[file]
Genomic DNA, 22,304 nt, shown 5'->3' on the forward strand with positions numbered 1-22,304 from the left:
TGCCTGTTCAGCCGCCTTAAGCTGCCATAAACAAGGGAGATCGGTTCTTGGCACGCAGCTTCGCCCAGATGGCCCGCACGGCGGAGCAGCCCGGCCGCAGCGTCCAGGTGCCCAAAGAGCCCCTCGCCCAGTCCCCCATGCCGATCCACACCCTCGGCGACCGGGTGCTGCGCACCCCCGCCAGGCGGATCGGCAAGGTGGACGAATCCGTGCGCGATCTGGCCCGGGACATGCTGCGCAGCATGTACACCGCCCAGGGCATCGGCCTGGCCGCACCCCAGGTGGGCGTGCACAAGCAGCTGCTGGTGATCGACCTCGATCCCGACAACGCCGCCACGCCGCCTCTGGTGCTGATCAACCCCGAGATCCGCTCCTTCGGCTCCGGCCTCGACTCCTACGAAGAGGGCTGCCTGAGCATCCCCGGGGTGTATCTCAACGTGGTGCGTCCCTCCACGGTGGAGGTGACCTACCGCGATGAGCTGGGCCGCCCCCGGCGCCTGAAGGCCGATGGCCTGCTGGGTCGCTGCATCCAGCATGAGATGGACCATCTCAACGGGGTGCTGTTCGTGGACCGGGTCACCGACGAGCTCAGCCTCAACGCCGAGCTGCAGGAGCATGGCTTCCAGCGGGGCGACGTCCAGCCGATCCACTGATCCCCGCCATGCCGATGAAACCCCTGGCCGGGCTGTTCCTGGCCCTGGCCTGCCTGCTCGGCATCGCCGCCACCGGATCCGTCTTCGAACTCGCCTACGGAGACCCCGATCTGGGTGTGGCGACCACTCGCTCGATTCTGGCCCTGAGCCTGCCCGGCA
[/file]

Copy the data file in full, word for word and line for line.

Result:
Genomic DNA, 22,304 nt, shown 5'->3' on the forward strand with positions numbered 1-22,304 from the left:
TGCCTGTTCAGCCGCCTTAAGCTGCCATAAACAAGGGAGATCGGTTCTTGGCACGCAGCTTCGCCCAGATGGCCCGCACGGCGGAGCAGCCCGGCCGCAGCGTCCAGGTGCCCAAAGAGCCCCTCGCCCAGTCCCCCATGCCGATCCACACCCTCGGCGACCGGGTGCTGCGCACCCCCGCCAGGCGGATCGGCAAGGTGGACGAATCCGTGCGCGATCTGGCCCGGGACATGCTGCGCAGCATGTACACCGCCCAGGGCATCGGCCTGGCCGCACCCCAGGTGGGCGTGCACAAGCAGCTGCTGGTGATCGACCTCGATCCCGACAACGCCGCCACGCCGCCTCTGGTGCTGATCAACCCCGAGATCCGCTCCTTCGGCTCCGGCCTCGACTCCTACGAAGAGGGCTGCCTGAGCATCCCCGGGGTGTATCTCAACGTGGTGCGTCCCTCCACGGTGGAGGTGACCTACCGCGATGAGCTGGGCCGCCCCCGGCGCCTGAAGGCCGATGGCCTGCTGGGTCGCTGCATCCAGCATGAGATGGACCATCTCAACGGGGTGCTGTTCGTGGACCGGGTCACCGACGAGCTCAGCCTCAACGCCGAGCTGCAGGAGCATGGCTTCCAGCGGGGCGACGTCCAGCCGATCCACTGATCCCCGCCATGCCGATGAAACCCCTGGCCGGGCTGTTCCTGGCCCTGGCCTGCCTGCTCGGCATCGCCGCCACCGGATCCGTCTTCGAACTCGCCTACGGAGACCCCGATCTGGGTGTGGCGACCACTCGCTCGATTCTGGCCCTGAGCCTGCCCGGCA